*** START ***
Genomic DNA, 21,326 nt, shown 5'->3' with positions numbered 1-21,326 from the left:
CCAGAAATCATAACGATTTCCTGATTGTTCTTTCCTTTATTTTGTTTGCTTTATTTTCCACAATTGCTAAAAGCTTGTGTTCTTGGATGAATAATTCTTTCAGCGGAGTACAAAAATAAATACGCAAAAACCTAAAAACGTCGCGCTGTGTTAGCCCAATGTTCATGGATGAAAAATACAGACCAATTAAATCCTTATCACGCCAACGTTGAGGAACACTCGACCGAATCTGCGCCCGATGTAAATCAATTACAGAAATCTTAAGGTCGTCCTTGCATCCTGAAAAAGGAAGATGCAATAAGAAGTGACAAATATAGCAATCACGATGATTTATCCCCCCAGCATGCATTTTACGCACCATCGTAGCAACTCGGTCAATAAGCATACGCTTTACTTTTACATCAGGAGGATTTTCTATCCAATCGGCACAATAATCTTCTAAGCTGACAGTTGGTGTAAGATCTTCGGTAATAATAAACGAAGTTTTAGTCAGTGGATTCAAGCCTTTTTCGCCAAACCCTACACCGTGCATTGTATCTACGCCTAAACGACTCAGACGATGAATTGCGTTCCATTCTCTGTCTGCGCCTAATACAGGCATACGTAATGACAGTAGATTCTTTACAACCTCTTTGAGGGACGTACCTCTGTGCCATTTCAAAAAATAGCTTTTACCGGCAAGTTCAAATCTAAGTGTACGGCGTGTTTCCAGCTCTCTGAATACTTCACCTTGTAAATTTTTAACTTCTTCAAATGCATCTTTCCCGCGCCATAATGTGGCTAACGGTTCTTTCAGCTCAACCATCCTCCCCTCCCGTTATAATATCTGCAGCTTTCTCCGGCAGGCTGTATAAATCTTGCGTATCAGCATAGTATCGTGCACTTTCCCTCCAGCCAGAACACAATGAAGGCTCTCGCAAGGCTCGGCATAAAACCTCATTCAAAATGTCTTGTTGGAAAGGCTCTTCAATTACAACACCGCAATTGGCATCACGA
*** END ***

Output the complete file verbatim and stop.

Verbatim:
Genomic DNA, 21,326 nt, shown 5'->3' with positions numbered 1-21,326 from the left:
CCAGAAATCATAACGATTTCCTGATTGTTCTTTCCTTTATTTTGTTTGCTTTATTTTCCACAATTGCTAAAAGCTTGTGTTCTTGGATGAATAATTCTTTCAGCGGAGTACAAAAATAAATACGCAAAAACCTAAAAACGTCGCGCTGTGTTAGCCCAATGTTCATGGATGAAAAATACAGACCAATTAAATCCTTATCACGCCAACGTTGAGGAACACTCGACCGAATCTGCGCCCGATGTAAATCAATTACAGAAATCTTAAGGTCGTCCTTGCATCCTGAAAAAGGAAGATGCAATAAGAAGTGACAAATATAGCAATCACGATGATTTATCCCCCCAGCATGCATTTTACGCACCATCGTAGCAACTCGGTCAATAAGCATACGCTTTACTTTTACATCAGGAGGATTTTCTATCCAATCGGCACAATAATCTTCTAAGCTGACAGTTGGTGTAAGATCTTCGGTAATAATAAACGAAGTTTTAGTCAGTGGATTCAAGCCTTTTTCGCCAAACCCTACACCGTGCATTGTATCTACGCCTAAACGACTCAGACGATGAATTGCGTTCCATTCTCTGTCTGCGCCTAATACAGGCATACGTAATGACAGTAGATTCTTTACAACCTCTTTGAGGGACGTACCTCTGTGCCATTTCAAAAAATAGCTTTTACCGGCAAGTTCAAATCTAAGTGTACGGCGTGTTTCCAGCTCTCTGAATACTTCACCTTGTAAATTTTTAACTTCTTCAAATGCATCTTTCCCGCGCCATAATGTGGCTAACGGTTCTTTCAGCTCAACCATCCTCCCCTCCCGTTATAATATCTGCAGCTTTCTCCGGCAGGCTGTATAAATCTTGCGTATCAGCATAGTATCGTGCACTTTCCCTCCAGCCAGAACACAATGAAGGCTCTCGCAAGGCTCGGCATAAAACCTCATTCAAAATGTCTTGTTGGAAAGGCTCTTCAATTACAACACCGCAATTGGCATCACGA